SAN JOSE MERCURY NEWS
Auto dismantlers win reprieve to keep operating
By Thaai Walker, Mercury News
Though their days had seemed numbered, auto dismantlers who were told to shut down their East Palo Alto businesses two months ago won a reprieve this week after the city council voted to let them continue operations for the time being.
The council voted 4-1 Tuesday night to allow existing dismantlers to apply for special use permits. Those who are granted one will be able to continue breaking down old cars and hawking auto parts on a year-to-year basis.
The East Palo Alto dismantlers are among Iess than a handful left in San Mateo County. Late in December, the city ordered them to shut down as part of a plan put in place a decade ago to phase out the gritty businesses and redevelop the surrounding industrial neighborhood.
Though few in number, the auto dismantlers decided they weren't leaving without a fight. They persuaded dozens of supporters from around the Peninsula to tell city officials how necessary their services are.
In making its decision, the council seemed to be responding to not only community pressure but also the realities of uncertain economic times.
Some council members -- particularly new members -- said it was unfair to shutter the businesses because overhaul plans for the industrial area have been delayed by the poor economy.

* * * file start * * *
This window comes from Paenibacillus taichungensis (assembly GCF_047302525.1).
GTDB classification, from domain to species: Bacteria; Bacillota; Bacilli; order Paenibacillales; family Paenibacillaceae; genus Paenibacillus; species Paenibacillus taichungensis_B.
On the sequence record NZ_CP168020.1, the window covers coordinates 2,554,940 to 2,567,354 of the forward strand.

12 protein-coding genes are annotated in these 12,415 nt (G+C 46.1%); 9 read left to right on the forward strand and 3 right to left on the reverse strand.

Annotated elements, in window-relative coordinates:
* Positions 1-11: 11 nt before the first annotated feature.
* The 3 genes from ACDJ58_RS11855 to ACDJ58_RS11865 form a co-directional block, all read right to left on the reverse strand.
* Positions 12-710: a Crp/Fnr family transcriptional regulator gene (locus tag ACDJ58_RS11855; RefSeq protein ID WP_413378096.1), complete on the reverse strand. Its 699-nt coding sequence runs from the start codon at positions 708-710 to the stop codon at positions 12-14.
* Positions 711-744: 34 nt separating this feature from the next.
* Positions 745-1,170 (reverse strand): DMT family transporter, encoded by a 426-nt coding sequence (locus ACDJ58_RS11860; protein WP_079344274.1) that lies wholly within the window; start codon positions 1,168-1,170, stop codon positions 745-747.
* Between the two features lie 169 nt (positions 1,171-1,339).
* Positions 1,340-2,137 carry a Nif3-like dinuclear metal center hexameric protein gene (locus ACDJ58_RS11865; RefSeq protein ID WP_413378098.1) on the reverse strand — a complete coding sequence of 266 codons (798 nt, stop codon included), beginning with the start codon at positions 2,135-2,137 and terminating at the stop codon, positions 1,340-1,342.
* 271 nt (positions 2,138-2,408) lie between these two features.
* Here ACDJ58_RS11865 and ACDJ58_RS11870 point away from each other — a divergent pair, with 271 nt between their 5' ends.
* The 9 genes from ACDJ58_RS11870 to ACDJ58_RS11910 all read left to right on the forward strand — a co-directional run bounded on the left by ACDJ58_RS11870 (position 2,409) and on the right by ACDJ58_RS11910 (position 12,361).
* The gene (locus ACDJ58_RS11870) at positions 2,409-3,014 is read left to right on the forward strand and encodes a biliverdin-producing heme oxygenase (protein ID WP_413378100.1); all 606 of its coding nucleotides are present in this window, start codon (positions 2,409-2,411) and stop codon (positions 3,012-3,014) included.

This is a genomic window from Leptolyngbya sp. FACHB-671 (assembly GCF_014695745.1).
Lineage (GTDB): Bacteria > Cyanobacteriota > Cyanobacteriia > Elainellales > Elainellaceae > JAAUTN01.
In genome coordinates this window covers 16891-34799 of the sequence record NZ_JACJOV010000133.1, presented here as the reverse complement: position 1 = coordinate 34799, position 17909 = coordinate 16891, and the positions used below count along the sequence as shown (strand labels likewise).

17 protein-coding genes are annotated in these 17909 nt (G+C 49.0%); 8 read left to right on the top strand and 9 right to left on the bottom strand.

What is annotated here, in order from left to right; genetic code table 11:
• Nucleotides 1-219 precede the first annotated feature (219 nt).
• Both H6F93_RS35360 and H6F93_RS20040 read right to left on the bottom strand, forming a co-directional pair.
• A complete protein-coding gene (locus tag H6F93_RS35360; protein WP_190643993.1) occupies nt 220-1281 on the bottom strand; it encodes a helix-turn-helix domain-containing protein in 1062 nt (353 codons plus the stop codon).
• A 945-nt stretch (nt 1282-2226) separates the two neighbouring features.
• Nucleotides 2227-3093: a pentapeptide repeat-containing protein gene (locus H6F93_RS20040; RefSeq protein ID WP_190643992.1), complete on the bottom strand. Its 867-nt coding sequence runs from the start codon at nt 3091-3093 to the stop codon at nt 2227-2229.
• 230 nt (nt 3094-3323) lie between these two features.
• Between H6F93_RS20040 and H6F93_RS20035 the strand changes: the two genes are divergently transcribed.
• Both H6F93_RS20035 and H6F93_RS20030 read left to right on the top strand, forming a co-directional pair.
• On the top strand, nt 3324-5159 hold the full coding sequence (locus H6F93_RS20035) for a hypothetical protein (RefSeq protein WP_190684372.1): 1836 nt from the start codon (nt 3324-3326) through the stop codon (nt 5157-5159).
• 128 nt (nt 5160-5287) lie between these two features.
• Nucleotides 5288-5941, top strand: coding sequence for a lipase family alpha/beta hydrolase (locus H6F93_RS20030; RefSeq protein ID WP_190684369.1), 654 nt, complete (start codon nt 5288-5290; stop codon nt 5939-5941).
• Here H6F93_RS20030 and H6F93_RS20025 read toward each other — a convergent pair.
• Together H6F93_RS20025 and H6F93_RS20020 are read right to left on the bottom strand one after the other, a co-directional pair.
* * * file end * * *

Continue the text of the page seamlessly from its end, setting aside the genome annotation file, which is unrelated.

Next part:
"Until we actually break ground, I don't see a need to put people out of business," council member Donna Rutherford said.
Only existing, licensed dismantlers will be able to apply for the permit. When development plans do finally move forward, the dismantlers will have to go, officials say.
The original decision to phase out the dismantlers was based on concerns about the environmental impact of the oil, fluids and other hazardous materials that could be seeping into the ground beneath the wrecking yards.
Council member Duane Bay, who voted "no" on Tuesday, said he thought allowing them to remain would send a bad message to federal authorities who have given East Palo Alto millions of dollars in money and support services for the redevelopment and environmental cleanup of the area.
Even so, the council's decision made Infinity Salvage owner Mike Baker happy. "It means I get to go on I with my life and support my family," he said.
Contact Thaai Walker at firstname.lastname@example.org or (650) 688-7581.
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